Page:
Vietnam Ramps up Defense Spending, but its Challenges Remain

by  • March 24, 2015

By Murray Hiebert & Phuong Nguyen

Vietnamese troop smarch on Spratly Island in the South China Sea. Source: Wikimedia user Ha Petit, used under a creative commons license.

cogitasia – Vietnam boosted its military spending by 113 percent between 2004 and 2013, the largest increase among Southeast Asian countries. Defense spending has accounted for around 2 percent of the country’s gross domestic product since 2004. Total spending was $3.3 billion in 2012 and $3.4 billion in 2013 (the latest year for which figures are available), and according toIHS Jane’s, signed military procurement contracts in 2014 worth $1.4 billion.

The year 2011 marked a turning point for Vietnam’s defense spending. That year the Central Committee of the ruling Communist Party issued a detailed maritime strategy for 2011-2020, making the protection of maritime sovereignty and the maritime economy key national security pillars. Vietnam has a 2,000-mile coastline facing the South China Sea and 50 percent of its population living along the coast, and the government sees its largest security threat as external and maritime in nature.

The Vietnamese Navy and Air Force, which until the early 2000s had little capacity to protect Vietnam’s maritime interests, have over the past decade undergone rapid modernization. Russia is Vietnam’s main arms supplier thanks to ties dating back to the Cold War. The major platforms acquired since 2011 served to upgrade Vietnam’s ability to conduct sea denial operations off its coast and around military installations in the disputed Spratly islands.

Most notably, the Kilo-class submarine deal, signed in 2009 with Russia, is worth approximately $3.2 billion and includes submarines and construction of a submarine facility at the deep water port in Cam Ranh Bay. The Navy is expected to operate a total of six Kilo-class submarines by 2017. The first two have been on training runs for the past year and could be sent further offshore soon.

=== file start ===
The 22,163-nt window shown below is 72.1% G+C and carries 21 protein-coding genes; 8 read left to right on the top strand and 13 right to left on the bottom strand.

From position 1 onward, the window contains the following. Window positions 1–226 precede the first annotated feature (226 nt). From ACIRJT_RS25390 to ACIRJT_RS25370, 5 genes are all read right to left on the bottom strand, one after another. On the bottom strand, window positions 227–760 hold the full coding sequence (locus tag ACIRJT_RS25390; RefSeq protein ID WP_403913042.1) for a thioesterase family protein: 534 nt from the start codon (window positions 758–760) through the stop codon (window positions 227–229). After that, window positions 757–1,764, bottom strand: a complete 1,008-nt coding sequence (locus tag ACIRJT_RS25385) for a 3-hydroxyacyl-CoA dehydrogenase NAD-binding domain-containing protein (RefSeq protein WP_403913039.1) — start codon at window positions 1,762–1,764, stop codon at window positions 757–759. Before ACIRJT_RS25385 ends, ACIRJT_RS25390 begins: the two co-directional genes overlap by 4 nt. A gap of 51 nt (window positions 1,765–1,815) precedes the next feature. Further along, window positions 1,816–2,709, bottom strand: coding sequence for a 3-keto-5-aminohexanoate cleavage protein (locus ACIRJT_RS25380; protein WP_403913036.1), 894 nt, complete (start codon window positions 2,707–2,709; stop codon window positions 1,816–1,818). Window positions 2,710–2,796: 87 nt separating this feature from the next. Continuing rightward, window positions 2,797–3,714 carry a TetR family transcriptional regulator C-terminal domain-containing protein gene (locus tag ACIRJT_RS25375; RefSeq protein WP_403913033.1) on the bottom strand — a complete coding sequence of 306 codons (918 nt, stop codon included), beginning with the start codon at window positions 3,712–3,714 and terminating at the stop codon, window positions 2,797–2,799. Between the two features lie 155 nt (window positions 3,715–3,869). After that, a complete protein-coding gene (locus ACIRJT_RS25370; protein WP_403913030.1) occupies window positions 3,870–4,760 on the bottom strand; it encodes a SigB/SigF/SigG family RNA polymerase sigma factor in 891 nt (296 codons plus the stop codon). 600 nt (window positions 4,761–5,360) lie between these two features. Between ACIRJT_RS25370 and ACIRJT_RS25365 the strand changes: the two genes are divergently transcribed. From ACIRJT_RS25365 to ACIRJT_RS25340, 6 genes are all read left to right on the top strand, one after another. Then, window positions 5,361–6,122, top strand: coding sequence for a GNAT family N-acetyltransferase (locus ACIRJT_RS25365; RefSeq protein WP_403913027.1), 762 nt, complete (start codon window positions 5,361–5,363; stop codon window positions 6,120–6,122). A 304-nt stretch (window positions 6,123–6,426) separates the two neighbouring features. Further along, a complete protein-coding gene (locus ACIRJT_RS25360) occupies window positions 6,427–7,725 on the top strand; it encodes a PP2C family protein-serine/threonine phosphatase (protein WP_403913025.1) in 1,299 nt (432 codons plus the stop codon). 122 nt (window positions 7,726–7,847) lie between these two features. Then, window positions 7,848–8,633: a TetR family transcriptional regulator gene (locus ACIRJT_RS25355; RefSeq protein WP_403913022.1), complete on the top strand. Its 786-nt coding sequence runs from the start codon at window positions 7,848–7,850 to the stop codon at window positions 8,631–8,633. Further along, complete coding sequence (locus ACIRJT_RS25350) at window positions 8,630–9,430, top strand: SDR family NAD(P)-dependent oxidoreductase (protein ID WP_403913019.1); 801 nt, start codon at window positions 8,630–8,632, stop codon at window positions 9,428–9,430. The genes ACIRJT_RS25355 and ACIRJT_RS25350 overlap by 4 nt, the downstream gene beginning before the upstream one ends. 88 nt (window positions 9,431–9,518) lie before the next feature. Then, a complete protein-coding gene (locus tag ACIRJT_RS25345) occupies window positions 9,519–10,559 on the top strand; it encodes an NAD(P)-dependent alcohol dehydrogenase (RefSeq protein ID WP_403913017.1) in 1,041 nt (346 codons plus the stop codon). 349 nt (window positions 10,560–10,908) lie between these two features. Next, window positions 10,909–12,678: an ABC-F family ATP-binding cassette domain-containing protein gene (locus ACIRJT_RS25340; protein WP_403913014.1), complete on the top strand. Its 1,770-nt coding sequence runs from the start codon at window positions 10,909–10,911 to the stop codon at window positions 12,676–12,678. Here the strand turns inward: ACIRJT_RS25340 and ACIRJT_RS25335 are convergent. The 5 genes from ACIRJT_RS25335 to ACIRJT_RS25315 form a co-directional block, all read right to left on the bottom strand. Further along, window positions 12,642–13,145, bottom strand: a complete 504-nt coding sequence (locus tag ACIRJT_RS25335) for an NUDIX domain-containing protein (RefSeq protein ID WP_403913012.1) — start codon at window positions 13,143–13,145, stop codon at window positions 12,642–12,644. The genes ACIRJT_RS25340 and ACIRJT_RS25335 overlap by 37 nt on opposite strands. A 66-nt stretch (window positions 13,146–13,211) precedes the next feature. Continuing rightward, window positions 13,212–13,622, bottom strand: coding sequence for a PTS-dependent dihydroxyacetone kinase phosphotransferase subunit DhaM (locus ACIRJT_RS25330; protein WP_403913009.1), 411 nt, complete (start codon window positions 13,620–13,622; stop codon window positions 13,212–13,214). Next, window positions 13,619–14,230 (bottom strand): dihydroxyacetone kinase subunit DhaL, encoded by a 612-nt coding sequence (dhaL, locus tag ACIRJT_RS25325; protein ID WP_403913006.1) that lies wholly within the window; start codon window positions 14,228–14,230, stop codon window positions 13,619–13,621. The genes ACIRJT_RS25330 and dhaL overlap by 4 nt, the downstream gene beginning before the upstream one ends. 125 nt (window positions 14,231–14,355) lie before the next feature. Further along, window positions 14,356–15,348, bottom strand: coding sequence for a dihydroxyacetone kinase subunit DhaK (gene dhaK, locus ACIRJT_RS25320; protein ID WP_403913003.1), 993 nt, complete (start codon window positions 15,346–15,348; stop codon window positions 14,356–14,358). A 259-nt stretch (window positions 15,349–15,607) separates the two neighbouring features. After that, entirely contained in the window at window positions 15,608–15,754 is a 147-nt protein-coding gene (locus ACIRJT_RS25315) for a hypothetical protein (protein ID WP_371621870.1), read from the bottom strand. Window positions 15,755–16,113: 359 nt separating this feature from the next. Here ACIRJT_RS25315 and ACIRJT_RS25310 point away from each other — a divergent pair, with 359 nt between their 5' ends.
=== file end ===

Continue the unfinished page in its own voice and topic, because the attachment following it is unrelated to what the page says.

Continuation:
Vietnam received two Gepard-class guided missile stealth frigates from Russia in 2011 at a cost of $300 million and, by mid-2017, will operate six Gepard-class frigates. The first two received were configured to respond to surface attacks. Two others will have anti-submarine warfare capabilities and two are expected be equipped with air defense missiles. These will be the Navy’s most valuable assets until it receives four Sigma-class corvettes equipped with Exocet missiles from the Netherlands in the coming years.

Four Svetlyak-class fast patrol boats with anti-ship missiles have been received from Russia since 2010. The Navy also operates a dozen frigates or corvettes that were either from the Soviet era or co-manufactured with Russia more recently. In 2014, the Navy added its first twoMolniya-class missile fast attack ships, built domestically but based on Russian designs, and it is expecting four more by the end of 2016.

The Air Force acquired 24 Su-30 MK2 fighter jets from Russia during the past decade, and recently ordered another 12 for over $1.6 billion. By the end of 2015, it will operate 36 Su-30 MK2 jets. These advanced, anti-ship missile-capable aircraft will join a fleet of about 50 older Su-27 and Su-22 models and over 140 aging Vietnam War-era MiG-21s.